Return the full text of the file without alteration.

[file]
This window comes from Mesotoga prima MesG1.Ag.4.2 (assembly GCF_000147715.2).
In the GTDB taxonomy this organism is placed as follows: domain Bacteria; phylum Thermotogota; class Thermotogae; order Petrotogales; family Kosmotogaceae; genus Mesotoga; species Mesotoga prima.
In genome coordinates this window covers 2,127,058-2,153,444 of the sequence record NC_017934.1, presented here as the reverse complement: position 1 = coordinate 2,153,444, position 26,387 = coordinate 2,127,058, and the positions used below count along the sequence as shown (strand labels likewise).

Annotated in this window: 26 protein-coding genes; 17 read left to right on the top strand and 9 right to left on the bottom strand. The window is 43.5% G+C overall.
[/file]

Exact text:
This window comes from Mesotoga prima MesG1.Ag.4.2 (assembly GCF_000147715.2).
In the GTDB taxonomy this organism is placed as follows: domain Bacteria; phylum Thermotogota; class Thermotogae; order Petrotogales; family Kosmotogaceae; genus Mesotoga; species Mesotoga prima.
In genome coordinates this window covers 2,127,058-2,153,444 of the sequence record NC_017934.1, presented here as the reverse complement: position 1 = coordinate 2,153,444, position 26,387 = coordinate 2,127,058, and the positions used below count along the sequence as shown (strand labels likewise).

Annotated in this window: 26 protein-coding genes; 17 read left to right on the top strand and 9 right to left on the bottom strand. The window is 43.5% G+C overall.